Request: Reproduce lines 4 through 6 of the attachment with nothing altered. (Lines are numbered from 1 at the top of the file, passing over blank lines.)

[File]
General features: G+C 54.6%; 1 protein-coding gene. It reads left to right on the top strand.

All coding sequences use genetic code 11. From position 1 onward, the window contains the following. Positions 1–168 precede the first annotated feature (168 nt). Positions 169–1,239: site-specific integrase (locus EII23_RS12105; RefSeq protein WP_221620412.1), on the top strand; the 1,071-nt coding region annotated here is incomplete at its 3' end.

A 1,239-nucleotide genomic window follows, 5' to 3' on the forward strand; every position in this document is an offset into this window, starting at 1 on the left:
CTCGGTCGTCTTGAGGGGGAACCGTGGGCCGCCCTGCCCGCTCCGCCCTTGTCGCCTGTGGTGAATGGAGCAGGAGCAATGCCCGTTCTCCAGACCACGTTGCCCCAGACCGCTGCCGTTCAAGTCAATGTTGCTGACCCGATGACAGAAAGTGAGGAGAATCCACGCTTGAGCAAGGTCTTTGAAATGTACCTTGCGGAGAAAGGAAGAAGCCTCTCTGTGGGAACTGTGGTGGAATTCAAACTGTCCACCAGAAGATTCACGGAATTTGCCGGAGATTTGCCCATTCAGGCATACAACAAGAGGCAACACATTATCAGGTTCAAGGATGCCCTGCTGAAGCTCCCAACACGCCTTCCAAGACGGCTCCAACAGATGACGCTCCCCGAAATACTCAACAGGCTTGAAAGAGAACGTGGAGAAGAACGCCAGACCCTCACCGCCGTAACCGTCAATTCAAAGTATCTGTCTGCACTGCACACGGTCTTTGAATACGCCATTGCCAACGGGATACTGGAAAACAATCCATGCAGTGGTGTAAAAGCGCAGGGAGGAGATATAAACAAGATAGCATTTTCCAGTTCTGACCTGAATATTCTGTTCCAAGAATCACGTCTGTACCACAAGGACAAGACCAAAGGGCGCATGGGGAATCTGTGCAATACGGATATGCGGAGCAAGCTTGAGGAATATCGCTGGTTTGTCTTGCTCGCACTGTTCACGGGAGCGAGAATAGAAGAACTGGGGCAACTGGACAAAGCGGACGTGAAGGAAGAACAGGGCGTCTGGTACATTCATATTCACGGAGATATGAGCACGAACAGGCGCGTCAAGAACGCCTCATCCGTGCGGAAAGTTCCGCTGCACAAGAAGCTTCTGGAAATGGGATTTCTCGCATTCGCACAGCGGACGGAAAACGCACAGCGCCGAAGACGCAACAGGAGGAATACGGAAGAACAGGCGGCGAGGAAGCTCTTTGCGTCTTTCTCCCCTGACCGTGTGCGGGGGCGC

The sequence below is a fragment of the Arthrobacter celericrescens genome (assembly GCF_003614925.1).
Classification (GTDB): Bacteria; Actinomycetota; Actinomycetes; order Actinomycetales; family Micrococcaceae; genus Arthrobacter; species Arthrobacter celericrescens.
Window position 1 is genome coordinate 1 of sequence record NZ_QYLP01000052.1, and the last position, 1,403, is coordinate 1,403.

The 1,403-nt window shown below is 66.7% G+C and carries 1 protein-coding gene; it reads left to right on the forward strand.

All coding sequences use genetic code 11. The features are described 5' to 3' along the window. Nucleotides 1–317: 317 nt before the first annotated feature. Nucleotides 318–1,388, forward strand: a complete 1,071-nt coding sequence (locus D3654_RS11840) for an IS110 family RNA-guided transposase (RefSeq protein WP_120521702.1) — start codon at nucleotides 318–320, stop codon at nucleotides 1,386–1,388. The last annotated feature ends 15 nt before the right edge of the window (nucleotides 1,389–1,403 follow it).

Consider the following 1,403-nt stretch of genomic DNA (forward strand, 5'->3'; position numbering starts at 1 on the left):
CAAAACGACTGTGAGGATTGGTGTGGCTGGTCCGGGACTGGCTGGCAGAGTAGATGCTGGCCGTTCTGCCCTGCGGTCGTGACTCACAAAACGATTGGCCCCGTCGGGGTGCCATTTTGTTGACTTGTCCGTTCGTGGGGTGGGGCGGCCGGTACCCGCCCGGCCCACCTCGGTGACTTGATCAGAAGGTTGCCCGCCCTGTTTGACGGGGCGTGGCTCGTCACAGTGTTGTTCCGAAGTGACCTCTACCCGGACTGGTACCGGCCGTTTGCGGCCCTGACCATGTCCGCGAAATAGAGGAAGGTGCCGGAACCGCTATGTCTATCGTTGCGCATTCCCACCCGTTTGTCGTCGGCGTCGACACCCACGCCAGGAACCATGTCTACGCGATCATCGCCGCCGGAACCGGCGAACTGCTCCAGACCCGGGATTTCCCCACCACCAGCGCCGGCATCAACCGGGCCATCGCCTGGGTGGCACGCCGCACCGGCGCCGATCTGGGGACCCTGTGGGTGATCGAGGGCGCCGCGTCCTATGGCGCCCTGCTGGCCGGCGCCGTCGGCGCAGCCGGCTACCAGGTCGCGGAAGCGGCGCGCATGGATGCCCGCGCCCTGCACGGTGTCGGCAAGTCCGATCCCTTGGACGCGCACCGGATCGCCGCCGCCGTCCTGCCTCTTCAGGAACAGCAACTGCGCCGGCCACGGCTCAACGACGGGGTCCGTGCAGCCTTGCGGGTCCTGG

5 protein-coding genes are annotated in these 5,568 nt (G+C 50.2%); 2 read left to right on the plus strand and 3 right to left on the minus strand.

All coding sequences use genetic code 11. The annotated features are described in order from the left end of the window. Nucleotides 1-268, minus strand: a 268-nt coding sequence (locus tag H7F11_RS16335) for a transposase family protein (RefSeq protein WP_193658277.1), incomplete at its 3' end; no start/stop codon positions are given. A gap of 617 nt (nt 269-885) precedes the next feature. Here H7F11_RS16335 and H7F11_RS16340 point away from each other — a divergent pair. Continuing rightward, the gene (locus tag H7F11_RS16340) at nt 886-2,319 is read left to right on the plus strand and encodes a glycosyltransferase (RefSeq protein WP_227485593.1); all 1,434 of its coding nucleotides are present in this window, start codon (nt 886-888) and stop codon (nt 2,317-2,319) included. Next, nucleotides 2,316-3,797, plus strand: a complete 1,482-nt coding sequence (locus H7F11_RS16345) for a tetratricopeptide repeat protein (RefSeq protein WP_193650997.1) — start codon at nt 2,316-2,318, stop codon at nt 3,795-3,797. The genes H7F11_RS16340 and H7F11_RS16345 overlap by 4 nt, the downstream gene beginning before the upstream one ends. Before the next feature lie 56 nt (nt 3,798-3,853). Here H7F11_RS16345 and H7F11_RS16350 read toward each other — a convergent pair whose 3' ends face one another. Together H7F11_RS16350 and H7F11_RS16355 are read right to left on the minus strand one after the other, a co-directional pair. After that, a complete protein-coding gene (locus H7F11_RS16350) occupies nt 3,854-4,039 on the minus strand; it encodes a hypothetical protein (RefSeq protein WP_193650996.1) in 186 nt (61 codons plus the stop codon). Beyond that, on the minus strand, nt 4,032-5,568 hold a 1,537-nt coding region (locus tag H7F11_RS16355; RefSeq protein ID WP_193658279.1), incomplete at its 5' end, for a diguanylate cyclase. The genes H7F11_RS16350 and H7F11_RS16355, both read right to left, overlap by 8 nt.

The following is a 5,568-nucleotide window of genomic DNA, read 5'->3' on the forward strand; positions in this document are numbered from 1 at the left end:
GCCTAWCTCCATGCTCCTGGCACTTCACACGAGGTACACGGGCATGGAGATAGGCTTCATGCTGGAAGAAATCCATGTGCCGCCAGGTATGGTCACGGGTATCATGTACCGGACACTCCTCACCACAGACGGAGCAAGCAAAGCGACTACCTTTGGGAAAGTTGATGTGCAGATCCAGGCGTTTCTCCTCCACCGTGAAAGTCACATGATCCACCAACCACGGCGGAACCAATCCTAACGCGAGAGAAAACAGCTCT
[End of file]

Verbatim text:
CTCGGTCGTCTTGAGGGGGAACCGTGGGCCGCCCTGCCCGCTCCGCCCTTGTCGCCTGTGGTGAATGGAGCAGGAGCAATGCCCGTTCTCCAGACCACGTTGCCCCAGACCGCTGCCGTTCAAGTCAATGTTGCTGACCCGATGACAGAAAGTGAGGAGAATCCACGCTTGAGCAAGGTCTTTGAAATGTACCTTGCGGAGAAAGGAAGAAGCCTCTCTGTGGGAACTGTGGTGGAATTCAAACTGTCCACCAGAAGATTCACGGAATTTGCCGGAGATTTGCCCATTCAGGCATACAACAAGAGGCAACACATTATCAGGTTCAAGGATGCCCTGCTGAAGCTCCCAACACGCCTTCCAAGACGGCTCCAACAGATGACGCTCCCCGAAATACTCAACAGGCTTGAAAGAGAACGTGGAGAAGAACGCCAGACCCTCACCGCCGTAACCGTCAATTCAAAGTATCTGTCTGCACTGCACACGGTCTTTGAATACGCCATTGCCAACGGGATACTGGAAAACAATCCATGCAGTGGTGTAAAAGCGCAGGGAGGAGATATAAACAAGATAGCATTTTCCAGTTCTGACCTGAATATTCTGTTCCAAGAATCACGTCTGTACCACAAGGACAAGACCAAAGGGCGCATGGGGAATCTGTGCAATACGGATATGCGGAGCAAGCTTGAGGAATATCGCTGGTTTGTCTTGCTCGCACTGTTCACGGGAGCGAGAATAGAAGAACTGGGGCAACTGGACAAAGCGGACGTGAAGGAAGAACAGGGCGTCTGGTACATTCATATTCACGGAGATATGAGCACGAACAGGCGCGTCAAGAACGCCTCATCCGTGCGGAAAGTTCCGCTGCACAAGAAGCTTCTGGAAATGGGATTTCTCGCATTCGCACAGCGGACGGAAAACGCACAGCGCCGAAGACGCAACAGGAGGAATACGGAAGAACAGGCGGCGAGGAAGCTCTTTGCGTCTTTCTCCCCTGACCGTGTGCGGGGGCGC

The sequence below is a fragment of the Arthrobacter celericrescens genome (assembly GCF_003614925.1).
Classification (GTDB): Bacteria; Actinomycetota; Actinomycetes; order Actinomycetales; family Micrococcaceae; genus Arthrobacter; species Arthrobacter celericrescens.